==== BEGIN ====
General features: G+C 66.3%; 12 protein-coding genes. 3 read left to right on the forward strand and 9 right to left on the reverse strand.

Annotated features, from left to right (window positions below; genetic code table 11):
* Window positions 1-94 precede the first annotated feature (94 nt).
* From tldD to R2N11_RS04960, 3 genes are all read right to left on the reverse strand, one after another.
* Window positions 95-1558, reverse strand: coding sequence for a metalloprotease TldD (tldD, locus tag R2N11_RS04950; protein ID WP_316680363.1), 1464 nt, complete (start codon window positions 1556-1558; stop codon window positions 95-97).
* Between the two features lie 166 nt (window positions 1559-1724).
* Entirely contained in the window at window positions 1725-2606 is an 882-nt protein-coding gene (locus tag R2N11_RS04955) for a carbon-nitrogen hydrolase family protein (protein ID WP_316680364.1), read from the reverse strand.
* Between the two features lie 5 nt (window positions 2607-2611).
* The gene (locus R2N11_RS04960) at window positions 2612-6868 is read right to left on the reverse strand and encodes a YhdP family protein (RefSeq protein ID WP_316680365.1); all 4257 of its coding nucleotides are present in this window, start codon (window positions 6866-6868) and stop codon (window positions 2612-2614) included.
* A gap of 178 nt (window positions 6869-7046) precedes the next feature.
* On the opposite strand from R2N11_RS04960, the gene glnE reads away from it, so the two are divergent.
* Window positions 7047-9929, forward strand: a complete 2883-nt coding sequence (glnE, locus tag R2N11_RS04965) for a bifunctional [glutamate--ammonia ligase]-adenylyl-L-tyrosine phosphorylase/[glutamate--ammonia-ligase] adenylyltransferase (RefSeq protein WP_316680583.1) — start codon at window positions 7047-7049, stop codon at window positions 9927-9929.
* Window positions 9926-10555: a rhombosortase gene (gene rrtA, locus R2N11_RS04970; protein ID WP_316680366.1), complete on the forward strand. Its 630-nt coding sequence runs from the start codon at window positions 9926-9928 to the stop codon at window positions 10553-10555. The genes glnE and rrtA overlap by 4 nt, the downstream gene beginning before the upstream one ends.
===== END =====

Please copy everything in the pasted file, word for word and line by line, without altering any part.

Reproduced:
General features: G+C 66.3%; 12 protein-coding genes. 3 read left to right on the forward strand and 9 right to left on the reverse strand.

Annotated features, from left to right (window positions below; genetic code table 11):
* Window positions 1-94 precede the first annotated feature (94 nt).
* From tldD to R2N11_RS04960, 3 genes are all read right to left on the reverse strand, one after another.
* Window positions 95-1558, reverse strand: coding sequence for a metalloprotease TldD (tldD, locus tag R2N11_RS04950; protein ID WP_316680363.1), 1464 nt, complete (start codon window positions 1556-1558; stop codon window positions 95-97).
* Between the two features lie 166 nt (window positions 1559-1724).
* Entirely contained in the window at window positions 1725-2606 is an 882-nt protein-coding gene (locus tag R2N11_RS04955) for a carbon-nitrogen hydrolase family protein (protein ID WP_316680364.1), read from the reverse strand.
* Between the two features lie 5 nt (window positions 2607-2611).
* The gene (locus R2N11_RS04960) at window positions 2612-6868 is read right to left on the reverse strand and encodes a YhdP family protein (RefSeq protein ID WP_316680365.1); all 4257 of its coding nucleotides are present in this window, start codon (window positions 6866-6868) and stop codon (window positions 2612-2614) included.
* A gap of 178 nt (window positions 6869-7046) precedes the next feature.
* On the opposite strand from R2N11_RS04960, the gene glnE reads away from it, so the two are divergent.
* Window positions 7047-9929, forward strand: a complete 2883-nt coding sequence (glnE, locus tag R2N11_RS04965) for a bifunctional [glutamate--ammonia ligase]-adenylyl-L-tyrosine phosphorylase/[glutamate--ammonia-ligase] adenylyltransferase (RefSeq protein WP_316680583.1) — start codon at window positions 7047-7049, stop codon at window positions 9927-9929.
* Window positions 9926-10555: a rhombosortase gene (gene rrtA, locus R2N11_RS04970; protein ID WP_316680366.1), complete on the forward strand. Its 630-nt coding sequence runs from the start codon at window positions 9926-9928 to the stop codon at window positions 10553-10555. The genes glnE and rrtA overlap by 4 nt, the downstream gene beginning before the upstream one ends.